While Guntraders in Redmond sells mostly collectible guns, owner Jerry Koch said that isn’t stopping customers from flocking to his shop in search of a firearm. They’re coming out of fear, Koch said. Customers are fearful of the protests they’ve seen on television, in Portland and across the country.
“I pray for America,” Koch said. “At the start of the pandemic, they came in and we were busy. They were scared then, too. But once the riots started, they started climbing again.”
The pandemic and protests have made 2020 a banner year for gun sales in Oregon, according to the National Instant Criminal Background Check System, which tracks criminal background checks of gun applicants.
Gun sales are not tracked, but the background checks required for most gun sales are. Still, not every background check results in a gun sale, and some sales are made without going through background checks. For example, guns sold between family members do not require a background check, according to federal guidelines.
In 2020, more than 516,000 guns and background checks for those sales were done in Oregon. In the United States, 39.6 million gun background checks were done in 2020, compared to 23.1 million in 2015.
With so many purchases, the state, which performs its own background checks, is backlogged. In 2019, there were 276,912 background check requests, compared to 2020 when there were 418,061 requests .
That backlog is mostly due to near hits on the National Instant Criminal Background Check System because of incorrect information, missing information or invalid government-issued identification or missing information, Capt. Timothy Fox, an Oregon State Police government and media relations officer, said in an email.
Jefferson County District Attorney Steven Leriche said he was not aware of increased crime being associated with increased firearm sales. But he did say there is a correlation between drug and alcohol use and gun ownership and serious crimes.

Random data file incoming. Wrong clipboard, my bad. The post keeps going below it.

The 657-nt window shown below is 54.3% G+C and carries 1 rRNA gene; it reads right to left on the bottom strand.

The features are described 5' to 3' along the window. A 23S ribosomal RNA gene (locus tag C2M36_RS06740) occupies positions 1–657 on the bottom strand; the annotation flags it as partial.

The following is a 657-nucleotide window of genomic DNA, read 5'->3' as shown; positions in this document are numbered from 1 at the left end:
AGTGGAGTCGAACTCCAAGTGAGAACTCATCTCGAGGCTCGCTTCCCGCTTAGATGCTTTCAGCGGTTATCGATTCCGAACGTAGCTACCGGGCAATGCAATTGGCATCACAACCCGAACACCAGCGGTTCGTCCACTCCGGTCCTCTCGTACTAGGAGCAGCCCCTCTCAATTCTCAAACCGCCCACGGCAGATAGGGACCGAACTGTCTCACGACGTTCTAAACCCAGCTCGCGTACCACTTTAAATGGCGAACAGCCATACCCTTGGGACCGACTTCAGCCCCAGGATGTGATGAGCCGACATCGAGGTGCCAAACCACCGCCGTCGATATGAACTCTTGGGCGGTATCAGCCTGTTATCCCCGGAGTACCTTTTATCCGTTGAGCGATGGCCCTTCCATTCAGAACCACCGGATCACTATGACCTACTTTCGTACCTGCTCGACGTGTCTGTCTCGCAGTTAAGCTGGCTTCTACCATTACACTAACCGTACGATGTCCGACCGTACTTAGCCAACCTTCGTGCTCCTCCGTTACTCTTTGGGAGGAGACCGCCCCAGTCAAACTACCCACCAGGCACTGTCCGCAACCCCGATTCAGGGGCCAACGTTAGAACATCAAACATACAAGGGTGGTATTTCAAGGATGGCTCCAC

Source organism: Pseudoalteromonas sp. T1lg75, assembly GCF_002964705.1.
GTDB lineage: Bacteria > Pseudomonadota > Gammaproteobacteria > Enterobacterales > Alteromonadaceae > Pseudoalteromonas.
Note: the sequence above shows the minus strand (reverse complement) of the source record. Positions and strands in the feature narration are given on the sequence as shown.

“Guns themselves are generally not my worry,” Leriche said. “The combination of drugs being plentiful and guns being plentiful, that’s a worry. We’ve had five murders so far and at least two involve a firearm.”
According to the FBI data, there was a 44% increase in firearm background checks in Oregon from 2019 to 2020 and an 86.9% increase from 2015 to 2020.
Jefferson County Sheriff Jim Adkins said he preferred to have an armed citizenry, as it is difficult sometimes to get to someone in need and they can help themselves.
“Police cannot always be there at the moment they are needed most,” Adkins said. “I always encourage citizens to be more self-reliant.
“Everyone should be prepared with food, water, warmth and self-defense, so they can handle any emergency on their own until help arrives. Sometimes help can be pretty slow. Especially a life-threatening event.”
In Bend, at Hammer Down Firearms, not only are firearms selling rapidly, so is ammunition, said owner Scott Wyke. He agreed with Koch that customers are coming into the store looking for protection because of the recent civil unrest.
For months, protests persisted in Portland that were mostly peaceful. A march drawing several hundred was held in May in downtown Bend to protest the killing of George Floyd, who died after a Minneapolis police officer kneeled on his neck. The protest was held in conjunction with a nationwide movement that sparked violence in some cities, including Portland and Eugene.
“All the riots started it,” Wyke said. “Now it’s the Democrats saying they’re going to take our guns away and people are purchasing now. Ammunition is in short supply now.”
Combined with demand are ammunition plant shutdowns or slowdowns caused by efforts to control the spread of the COVID-19 virus.
“Sales have been higher than I expected and it’s mostly coming from first-time buyers,” he said.